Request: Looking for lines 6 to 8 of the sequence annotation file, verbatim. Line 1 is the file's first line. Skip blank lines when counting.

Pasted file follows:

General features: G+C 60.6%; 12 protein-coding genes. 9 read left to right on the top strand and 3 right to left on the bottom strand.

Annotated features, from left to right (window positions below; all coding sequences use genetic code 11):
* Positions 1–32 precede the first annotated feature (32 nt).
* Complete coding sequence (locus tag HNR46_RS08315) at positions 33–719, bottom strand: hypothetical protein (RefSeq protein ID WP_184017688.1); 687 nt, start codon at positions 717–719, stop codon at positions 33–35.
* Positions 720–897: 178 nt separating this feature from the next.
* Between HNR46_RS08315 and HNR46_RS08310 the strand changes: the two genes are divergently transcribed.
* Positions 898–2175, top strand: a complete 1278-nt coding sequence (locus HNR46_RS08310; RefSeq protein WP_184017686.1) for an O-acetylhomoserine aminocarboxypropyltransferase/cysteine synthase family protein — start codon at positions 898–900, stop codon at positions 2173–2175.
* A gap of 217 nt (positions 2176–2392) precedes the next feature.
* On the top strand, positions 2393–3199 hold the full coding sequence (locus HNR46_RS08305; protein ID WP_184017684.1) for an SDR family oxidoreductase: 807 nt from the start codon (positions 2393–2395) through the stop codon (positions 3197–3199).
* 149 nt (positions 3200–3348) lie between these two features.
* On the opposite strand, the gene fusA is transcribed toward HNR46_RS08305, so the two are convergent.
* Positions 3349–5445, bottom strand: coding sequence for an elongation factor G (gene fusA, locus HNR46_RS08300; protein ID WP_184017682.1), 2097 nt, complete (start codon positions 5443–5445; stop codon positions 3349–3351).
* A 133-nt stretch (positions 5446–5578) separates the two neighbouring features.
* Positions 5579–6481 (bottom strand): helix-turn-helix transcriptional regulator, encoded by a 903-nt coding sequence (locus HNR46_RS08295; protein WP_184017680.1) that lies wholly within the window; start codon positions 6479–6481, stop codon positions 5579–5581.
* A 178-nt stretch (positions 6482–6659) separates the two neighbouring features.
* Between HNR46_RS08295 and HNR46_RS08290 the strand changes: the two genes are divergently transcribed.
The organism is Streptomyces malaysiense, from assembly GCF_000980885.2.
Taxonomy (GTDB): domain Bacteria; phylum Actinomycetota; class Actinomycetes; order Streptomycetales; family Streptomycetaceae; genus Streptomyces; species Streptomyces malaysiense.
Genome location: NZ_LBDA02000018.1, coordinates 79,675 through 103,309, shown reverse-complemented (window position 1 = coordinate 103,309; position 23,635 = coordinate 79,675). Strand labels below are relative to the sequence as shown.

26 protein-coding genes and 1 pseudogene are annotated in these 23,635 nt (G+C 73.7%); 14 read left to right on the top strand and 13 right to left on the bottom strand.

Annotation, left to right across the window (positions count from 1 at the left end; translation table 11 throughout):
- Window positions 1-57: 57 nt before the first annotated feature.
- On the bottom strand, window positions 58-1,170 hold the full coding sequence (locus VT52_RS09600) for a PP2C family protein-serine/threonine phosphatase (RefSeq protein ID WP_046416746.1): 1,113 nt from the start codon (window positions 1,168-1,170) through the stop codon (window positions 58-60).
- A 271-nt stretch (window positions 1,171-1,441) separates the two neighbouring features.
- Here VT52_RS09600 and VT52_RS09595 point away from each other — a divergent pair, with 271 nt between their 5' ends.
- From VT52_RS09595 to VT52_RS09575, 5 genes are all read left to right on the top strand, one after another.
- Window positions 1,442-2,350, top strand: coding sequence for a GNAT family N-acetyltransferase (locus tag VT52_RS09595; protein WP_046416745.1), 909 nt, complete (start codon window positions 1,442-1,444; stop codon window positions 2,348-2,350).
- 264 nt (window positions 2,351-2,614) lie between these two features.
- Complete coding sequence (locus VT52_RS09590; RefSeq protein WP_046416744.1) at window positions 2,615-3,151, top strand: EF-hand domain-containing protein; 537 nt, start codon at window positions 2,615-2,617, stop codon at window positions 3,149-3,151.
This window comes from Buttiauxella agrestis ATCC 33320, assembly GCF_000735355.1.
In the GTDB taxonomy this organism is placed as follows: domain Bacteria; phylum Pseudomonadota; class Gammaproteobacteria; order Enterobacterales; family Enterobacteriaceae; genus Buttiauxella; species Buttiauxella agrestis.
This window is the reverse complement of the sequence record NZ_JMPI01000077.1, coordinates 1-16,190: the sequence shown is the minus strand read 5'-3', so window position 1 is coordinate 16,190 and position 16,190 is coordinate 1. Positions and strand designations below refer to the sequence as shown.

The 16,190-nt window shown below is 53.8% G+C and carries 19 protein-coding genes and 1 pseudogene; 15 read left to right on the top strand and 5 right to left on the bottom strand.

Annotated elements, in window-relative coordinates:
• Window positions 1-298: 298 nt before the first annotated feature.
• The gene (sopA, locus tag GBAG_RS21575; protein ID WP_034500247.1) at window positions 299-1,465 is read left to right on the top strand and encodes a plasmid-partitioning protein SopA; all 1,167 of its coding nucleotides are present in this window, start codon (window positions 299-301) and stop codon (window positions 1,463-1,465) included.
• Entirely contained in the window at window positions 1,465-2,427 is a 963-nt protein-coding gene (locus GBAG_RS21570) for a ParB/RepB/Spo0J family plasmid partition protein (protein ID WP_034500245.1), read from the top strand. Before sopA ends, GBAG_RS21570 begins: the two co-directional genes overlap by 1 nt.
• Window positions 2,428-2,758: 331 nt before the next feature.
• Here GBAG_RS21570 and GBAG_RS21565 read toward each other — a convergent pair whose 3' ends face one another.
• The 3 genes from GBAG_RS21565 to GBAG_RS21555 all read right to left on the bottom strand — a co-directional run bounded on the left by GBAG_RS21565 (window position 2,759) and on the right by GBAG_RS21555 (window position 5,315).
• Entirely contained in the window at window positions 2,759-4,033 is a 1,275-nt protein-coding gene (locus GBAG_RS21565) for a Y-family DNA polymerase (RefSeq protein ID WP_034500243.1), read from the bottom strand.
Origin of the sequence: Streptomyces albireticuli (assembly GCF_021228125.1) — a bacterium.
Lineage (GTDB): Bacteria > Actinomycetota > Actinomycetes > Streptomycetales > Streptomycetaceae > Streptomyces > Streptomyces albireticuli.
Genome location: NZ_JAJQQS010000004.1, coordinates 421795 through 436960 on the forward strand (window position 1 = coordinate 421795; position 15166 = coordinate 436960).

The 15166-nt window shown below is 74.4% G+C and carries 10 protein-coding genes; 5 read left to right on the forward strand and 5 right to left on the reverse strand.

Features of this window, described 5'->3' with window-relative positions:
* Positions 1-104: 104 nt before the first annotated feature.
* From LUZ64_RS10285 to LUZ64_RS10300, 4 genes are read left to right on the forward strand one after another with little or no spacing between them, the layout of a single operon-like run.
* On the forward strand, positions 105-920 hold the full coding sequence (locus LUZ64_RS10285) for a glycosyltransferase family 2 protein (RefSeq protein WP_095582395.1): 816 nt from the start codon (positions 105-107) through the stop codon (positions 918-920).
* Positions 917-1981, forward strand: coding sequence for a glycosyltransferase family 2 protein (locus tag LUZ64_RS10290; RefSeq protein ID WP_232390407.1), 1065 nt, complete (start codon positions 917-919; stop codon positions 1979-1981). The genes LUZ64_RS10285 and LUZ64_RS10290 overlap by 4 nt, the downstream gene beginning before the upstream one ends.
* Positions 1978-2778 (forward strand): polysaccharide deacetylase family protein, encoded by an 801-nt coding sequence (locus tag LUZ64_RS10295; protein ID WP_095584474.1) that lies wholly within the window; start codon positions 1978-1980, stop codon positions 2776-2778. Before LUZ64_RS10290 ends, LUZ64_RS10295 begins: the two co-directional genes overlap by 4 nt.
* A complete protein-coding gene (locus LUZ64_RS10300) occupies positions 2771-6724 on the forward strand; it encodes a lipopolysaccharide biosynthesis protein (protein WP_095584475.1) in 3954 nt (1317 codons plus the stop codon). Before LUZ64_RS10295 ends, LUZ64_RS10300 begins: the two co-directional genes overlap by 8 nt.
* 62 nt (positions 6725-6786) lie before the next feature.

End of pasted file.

* Between HNR46_RS08315 and HNR46_RS08310 the strand changes: the two genes are divergently transcribed.
* Positions 898–2175, top strand: a complete 1278-nt coding sequence (locus HNR46_RS08310; RefSeq protein WP_184017686.1) for an O-acetylhomoserine aminocarboxypropyltransferase/cysteine synthase family protein — start codon at positions 898–900, stop codon at positions 2173–2175.
* A gap of 217 nt (positions 2176–2392) precedes the next feature.